Stocks hold gains on election day

chart_ws_index_dow.top.png By Annalyn Censky, staff reporter


NEW YORK (CNNMoney.com) -- After an initial boost at the market's open, stocks held steady throughout the day as investors sat on their hands to wait for the outcome of two major events: the mid-term elections and a two-day Fed meeting.

The Dow Jones industrial average (INDU) closed ahead 64 points, or 0.6%, with 23 of its 30 components rising. The S&P 500 (SPX) rose 9 points, or 0.8%, and the Nasdaq (COMPX) climbed 29 points, or 1.1%.

Early in the morning, stocks got an upward jolt from optimism about rapid growth overseas, after both Australia and India raised their key interest rates in an effort to fight off inflation. The rate hikes weakened the U.S. dollar increasing demand for riskier assets like stocks.

As investors refocused on the mid-term elections later in the day, stocks held on to those gains rather steadily on light trading volume.

"People are just holding on to their positions, waiting to see what happens overnight and tomorrow, said Brian Lazorishak, portfolio manager at Chase Investment Counsel of Charlottesville, Va.

Stocks are coming off a lackluster trading day Monday, which was dominated by jitters about the elections and Fed.

Elections and the Fed: Many on Wall Street expect Republicans to win the 39 seats needed to take control of the House. In the Senate, the GOP would need to win 10 of the 37 seats up for grabs to get the majority.

A Republican majority could be perceived as pro-business and therefore give a boost to the market.

"Most of the people I'm dealing with are hoping Republicans get a firm grip on things, and the thinking is that that ultimately helps out the economy," said Phil Streible, a senior market strategist with futures broker Lind-Waldock. "Spending won't be as loose, budgets will be more in line and fiscal responsibility will kick in."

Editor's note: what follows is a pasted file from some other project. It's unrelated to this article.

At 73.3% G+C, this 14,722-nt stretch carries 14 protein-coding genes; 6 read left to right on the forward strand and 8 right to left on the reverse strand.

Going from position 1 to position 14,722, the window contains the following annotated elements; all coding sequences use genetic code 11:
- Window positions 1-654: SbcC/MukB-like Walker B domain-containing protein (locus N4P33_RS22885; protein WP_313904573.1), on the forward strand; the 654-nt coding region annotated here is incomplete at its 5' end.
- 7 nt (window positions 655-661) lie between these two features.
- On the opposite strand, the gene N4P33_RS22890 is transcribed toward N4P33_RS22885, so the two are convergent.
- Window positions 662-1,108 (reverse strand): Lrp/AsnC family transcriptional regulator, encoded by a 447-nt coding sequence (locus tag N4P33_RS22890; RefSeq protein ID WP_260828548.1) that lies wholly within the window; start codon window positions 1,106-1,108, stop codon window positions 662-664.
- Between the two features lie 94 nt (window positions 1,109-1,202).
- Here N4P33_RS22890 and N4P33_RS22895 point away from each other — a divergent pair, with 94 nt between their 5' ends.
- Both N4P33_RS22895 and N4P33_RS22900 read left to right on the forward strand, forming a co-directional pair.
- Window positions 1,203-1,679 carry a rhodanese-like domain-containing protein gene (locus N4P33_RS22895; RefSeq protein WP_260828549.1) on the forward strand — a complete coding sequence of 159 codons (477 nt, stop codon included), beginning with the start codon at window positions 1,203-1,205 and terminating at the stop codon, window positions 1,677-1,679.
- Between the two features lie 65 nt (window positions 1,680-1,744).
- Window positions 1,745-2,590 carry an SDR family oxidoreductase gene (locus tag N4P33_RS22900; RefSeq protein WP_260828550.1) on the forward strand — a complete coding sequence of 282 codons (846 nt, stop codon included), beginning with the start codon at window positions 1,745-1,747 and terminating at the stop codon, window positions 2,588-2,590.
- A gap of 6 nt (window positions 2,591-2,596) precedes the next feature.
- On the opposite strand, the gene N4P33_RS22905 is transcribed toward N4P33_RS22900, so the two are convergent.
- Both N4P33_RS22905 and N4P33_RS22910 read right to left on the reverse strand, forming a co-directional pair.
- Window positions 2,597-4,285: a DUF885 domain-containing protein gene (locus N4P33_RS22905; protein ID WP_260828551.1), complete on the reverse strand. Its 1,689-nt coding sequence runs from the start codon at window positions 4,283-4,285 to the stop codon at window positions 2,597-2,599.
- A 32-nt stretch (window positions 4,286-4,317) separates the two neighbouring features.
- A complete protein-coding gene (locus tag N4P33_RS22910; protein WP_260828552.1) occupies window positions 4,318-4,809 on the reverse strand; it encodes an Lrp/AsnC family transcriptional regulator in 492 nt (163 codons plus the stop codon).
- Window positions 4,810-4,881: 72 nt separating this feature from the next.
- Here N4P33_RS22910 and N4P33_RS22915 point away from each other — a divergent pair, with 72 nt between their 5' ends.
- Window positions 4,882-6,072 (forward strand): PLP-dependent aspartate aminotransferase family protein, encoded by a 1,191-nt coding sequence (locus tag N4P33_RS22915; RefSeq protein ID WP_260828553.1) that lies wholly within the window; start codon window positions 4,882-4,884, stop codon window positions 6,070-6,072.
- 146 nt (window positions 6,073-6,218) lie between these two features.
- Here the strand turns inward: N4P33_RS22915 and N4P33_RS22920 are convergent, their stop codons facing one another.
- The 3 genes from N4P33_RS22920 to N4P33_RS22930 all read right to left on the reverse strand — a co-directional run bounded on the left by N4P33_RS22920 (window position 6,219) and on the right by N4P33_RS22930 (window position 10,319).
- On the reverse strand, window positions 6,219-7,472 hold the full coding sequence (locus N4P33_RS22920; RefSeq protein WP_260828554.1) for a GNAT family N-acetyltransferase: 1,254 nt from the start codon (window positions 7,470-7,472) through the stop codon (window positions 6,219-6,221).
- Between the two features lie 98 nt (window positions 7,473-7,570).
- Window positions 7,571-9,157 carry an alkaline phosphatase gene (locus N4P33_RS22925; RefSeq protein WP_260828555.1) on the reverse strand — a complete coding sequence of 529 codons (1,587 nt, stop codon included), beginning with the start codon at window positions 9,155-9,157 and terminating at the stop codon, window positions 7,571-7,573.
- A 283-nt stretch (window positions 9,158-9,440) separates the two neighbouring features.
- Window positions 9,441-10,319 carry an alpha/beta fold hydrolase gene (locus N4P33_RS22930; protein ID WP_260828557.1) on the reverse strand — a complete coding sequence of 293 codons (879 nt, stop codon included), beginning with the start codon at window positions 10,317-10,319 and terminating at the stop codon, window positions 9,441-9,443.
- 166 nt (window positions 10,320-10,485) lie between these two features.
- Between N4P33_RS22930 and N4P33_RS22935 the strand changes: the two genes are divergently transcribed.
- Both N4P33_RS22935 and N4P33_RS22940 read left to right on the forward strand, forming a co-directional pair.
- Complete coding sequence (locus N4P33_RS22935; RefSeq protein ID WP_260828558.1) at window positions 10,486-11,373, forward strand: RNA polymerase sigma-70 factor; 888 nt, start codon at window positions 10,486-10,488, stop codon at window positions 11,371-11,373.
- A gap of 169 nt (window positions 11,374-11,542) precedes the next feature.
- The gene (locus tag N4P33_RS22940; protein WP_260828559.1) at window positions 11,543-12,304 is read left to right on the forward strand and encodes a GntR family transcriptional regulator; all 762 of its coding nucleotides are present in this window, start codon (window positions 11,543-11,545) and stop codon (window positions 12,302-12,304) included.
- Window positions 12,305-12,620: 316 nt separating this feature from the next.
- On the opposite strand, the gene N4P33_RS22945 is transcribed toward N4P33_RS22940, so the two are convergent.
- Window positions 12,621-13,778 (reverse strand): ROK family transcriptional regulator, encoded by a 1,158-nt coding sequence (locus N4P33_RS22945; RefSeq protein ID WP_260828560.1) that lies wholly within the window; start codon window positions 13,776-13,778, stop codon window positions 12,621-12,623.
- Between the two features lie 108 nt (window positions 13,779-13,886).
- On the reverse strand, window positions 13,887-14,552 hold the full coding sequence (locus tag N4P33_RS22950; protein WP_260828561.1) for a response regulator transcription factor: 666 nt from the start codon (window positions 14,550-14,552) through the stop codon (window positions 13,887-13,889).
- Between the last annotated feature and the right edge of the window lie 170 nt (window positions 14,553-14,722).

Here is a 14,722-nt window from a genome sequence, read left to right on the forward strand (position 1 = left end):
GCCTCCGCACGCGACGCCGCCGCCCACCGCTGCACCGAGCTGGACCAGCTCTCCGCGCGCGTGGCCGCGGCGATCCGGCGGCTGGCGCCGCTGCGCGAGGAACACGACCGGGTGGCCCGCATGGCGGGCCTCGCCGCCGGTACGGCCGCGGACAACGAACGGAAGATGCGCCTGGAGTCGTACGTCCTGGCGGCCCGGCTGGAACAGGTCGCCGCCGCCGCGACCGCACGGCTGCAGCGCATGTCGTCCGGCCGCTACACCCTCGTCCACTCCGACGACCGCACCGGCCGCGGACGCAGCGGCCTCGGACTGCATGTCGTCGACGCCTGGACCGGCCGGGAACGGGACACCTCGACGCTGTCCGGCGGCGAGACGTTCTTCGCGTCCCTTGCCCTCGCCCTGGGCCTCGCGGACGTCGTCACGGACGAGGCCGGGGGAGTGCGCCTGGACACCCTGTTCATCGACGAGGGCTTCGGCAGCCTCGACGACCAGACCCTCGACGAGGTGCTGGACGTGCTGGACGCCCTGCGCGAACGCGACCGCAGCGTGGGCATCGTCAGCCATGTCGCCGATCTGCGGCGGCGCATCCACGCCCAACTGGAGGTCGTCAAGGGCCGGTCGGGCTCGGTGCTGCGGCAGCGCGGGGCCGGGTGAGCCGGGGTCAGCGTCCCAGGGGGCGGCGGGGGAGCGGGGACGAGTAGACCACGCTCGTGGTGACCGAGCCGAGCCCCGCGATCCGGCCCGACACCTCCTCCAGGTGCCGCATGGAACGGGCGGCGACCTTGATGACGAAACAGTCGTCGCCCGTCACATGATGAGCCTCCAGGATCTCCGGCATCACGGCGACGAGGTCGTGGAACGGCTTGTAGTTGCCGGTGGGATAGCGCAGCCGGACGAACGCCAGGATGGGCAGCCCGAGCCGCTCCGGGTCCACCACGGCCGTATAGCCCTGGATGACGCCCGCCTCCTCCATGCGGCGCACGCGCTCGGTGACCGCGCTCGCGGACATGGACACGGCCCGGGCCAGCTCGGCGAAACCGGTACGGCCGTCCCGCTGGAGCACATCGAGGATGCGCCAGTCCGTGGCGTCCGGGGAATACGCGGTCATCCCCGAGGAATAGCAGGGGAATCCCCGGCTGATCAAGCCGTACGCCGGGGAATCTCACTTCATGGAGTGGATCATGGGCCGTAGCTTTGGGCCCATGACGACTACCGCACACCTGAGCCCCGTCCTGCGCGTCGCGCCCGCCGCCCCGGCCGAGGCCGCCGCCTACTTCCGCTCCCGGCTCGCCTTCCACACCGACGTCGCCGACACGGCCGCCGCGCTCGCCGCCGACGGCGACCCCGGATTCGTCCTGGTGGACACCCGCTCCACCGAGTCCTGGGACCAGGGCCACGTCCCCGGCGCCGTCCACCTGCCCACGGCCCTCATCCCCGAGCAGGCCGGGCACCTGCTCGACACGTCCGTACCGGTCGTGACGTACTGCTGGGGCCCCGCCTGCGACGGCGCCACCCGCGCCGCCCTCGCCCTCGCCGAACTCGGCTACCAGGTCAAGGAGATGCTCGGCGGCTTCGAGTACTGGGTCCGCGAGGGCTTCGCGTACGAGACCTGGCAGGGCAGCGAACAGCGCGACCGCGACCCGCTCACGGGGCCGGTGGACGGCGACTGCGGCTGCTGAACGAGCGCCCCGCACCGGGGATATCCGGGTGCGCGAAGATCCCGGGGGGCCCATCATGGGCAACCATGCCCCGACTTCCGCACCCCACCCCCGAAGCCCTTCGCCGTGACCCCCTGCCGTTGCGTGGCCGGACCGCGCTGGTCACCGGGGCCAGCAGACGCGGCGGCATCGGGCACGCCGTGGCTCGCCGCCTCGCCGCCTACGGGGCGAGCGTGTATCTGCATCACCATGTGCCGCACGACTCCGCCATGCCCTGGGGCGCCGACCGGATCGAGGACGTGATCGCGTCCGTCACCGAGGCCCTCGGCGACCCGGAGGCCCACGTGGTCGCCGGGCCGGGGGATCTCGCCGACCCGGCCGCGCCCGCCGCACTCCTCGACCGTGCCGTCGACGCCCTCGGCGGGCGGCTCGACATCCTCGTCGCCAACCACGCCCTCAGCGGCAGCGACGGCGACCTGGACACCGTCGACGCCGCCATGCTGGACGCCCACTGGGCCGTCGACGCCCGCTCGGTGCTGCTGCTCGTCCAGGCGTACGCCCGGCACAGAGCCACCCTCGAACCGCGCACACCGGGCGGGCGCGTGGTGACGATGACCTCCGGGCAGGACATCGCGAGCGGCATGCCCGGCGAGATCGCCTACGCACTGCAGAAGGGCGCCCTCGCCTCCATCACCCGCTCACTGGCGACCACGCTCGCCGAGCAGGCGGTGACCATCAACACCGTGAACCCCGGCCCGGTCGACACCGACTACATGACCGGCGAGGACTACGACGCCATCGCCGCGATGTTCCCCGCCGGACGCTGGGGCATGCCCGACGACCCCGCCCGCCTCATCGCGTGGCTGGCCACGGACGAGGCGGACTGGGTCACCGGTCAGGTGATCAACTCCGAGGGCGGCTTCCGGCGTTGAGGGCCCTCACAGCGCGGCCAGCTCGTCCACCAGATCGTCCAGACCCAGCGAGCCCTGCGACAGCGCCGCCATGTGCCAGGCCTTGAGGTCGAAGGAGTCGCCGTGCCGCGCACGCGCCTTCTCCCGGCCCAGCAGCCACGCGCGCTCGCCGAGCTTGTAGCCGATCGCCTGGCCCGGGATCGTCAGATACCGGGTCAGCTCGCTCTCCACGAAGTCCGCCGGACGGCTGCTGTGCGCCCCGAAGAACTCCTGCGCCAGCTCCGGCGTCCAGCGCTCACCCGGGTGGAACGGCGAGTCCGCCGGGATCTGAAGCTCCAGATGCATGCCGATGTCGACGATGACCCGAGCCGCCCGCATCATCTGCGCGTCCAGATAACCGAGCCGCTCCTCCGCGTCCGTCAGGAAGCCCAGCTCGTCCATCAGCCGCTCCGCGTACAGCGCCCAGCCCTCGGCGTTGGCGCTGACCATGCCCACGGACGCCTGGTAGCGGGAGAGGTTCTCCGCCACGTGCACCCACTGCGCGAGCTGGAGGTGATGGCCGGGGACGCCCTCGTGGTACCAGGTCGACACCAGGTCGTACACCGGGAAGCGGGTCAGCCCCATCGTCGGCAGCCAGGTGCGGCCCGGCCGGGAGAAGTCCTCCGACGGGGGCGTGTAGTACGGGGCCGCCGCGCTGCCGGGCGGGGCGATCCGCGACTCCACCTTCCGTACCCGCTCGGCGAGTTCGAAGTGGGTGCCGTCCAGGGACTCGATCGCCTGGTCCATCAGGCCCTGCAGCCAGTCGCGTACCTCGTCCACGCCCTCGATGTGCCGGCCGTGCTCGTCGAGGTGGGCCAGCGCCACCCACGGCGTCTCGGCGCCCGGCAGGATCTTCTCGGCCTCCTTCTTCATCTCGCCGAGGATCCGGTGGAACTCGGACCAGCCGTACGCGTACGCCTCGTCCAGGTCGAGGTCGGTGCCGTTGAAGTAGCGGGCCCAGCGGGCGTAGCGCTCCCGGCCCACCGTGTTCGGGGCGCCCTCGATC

Meanwhile, the Fed ends its two-day meeting, with a highly anticipated policy statement due Wednesday afternoon. The central bank is expected to unveil a new round of asset purchases, as part of a wider quantitative easing plan.

Investors are also looking ahead to Friday's jobs report from the Labor Department. Economists expect the report to show that employers added 60,000 jobs last month.

Companies: BP (BP), recovering from the Gulf oil spill, reported a third-quarter profit of $1.8 billion that included a $7.7 billion pretax charge related to the disaster. While the income was down from $5 billion a year earlier, it was a turnaround from the $17 billion loss posted in the prior quarter due to spill-related charges.

BP's stock rose 1.6%.

Pfizer (PFE, Fortune 500) posted a third-quarter profit that fell from a year earlier, but beat analysts' expectations excluding one-time charges. The drug maker said sales of its blockbusters Lipitor and Celebrex fell. Shares of Pfizer fell about 1% in the trading session.

Audio products-maker Harman International Industries (HAR) was the biggest gainer in the S&P 500 Tuesday. Its shares rose 12% on strong earnings.

Agriculture processor Archer Daniels Midland (ADM, Fortune 500) reported fiscal first-quarter profit below expectations. Shares fell 6.6%.

E-commerce software-maker Art Technology Group (ARTG) announced Tuesday that it has agreed to be acquired by Oracle Corp. (ORCL, Fortune 500) for $6.00 per share in cash, or approximately $1 billion. The deal represents a 46% premium over Monday's closing price. Shares of ATG were up 45% and Oracle rose 1.4%.

World markets: European stocks closed the session higher. The CAC 40 in France rose 0.6%, Germany's DAX climbed 0.8%, and Britain's FTSE 100 gained 1.1%.

Asian markets ended little changed. Japan's benchmark Nikkei index and the Hang Seng in Hong Kong each gained less than 0.1%. The Shanghai Composite ended 0.3% lower.

Currencies and commodities: The dollar eased against the euro, but gained against the British pound and the Japanese yen.

The U.S. dollar index, which measures the dollar against a basket of key currencies, fell 0.7%.

Earlier in the morning, the Australian dollar surged to a 27-year high against the American greenback, after Australia's central bank hiked its key interest rate a quarter percentage point.

Oil futures for December delivery rose 95 cents to settle at $83.90 a barrel.

Gold for December delivery gained $6.30 to settle at $1,356.90 an ounce.

Bonds: The yield on the 10-year Treasury note fell to 2.59%, from 2.63% late Monday. To top of page

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